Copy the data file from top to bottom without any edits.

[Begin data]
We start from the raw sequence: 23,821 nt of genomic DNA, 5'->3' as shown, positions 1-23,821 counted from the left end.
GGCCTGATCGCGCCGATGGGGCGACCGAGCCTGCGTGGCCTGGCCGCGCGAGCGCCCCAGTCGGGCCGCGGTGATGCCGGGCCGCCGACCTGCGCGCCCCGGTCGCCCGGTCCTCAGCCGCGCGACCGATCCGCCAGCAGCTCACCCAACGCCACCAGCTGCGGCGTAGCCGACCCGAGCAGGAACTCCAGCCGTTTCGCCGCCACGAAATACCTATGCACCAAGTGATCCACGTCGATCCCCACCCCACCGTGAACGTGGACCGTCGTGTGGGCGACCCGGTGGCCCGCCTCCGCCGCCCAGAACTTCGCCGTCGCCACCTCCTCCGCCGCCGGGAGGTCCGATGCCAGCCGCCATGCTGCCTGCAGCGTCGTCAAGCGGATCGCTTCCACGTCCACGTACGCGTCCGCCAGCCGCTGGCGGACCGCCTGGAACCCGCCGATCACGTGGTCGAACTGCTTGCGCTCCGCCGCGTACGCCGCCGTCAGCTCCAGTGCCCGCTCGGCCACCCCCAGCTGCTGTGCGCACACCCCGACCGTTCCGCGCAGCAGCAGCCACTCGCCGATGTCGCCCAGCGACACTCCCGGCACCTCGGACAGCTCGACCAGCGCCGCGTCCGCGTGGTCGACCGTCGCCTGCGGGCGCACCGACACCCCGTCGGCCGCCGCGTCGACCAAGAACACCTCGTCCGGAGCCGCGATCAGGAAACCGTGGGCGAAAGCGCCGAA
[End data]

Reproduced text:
We start from the raw sequence: 23,821 nt of genomic DNA, 5'->3' as shown, positions 1-23,821 counted from the left end.
GGCCTGATCGCGCCGATGGGGCGACCGAGCCTGCGTGGCCTGGCCGCGCGAGCGCCCCAGTCGGGCCGCGGTGATGCCGGGCCGCCGACCTGCGCGCCCCGGTCGCCCGGTCCTCAGCCGCGCGACCGATCCGCCAGCAGCTCACCCAACGCCACCAGCTGCGGCGTAGCCGACCCGAGCAGGAACTCCAGCCGTTTCGCCGCCACGAAATACCTATGCACCAAGTGATCCACGTCGATCCCCACCCCACCGTGAACGTGGACCGTCGTGTGGGCGACCCGGTGGCCCGCCTCCGCCGCCCAGAACTTCGCCGTCGCCACCTCCTCCGCCGCCGGGAGGTCCGATGCCAGCCGCCATGCTGCCTGCAGCGTCGTCAAGCGGATCGCTTCCACGTCCACGTACGCGTCCGCCAGCCGCTGGCGGACCGCCTGGAACCCGCCGATCACGTGGTCGAACTGCTTGCGCTCCGCCGCGTACGCCGCCGTCAGCTCCAGTGCCCGCTCGGCCACCCCCAGCTGCTGTGCGCACACCCCGACCGTTCCGCGCAGCAGCAGCCACTCGCCGATGTCGCCCAGCGACACTCCCGGCACCTCGGACAGCTCGACCAGCGCCGCGTCCGCGTGGTCGACCGTCGCCTGCGGGCGCACCGACACCCCGTCGGCCGCCGCGTCGACCAAGAACACCTCGTCCGGAGCCGCGATCAGGAAACCGTGGGCGAAAGCGCCGAA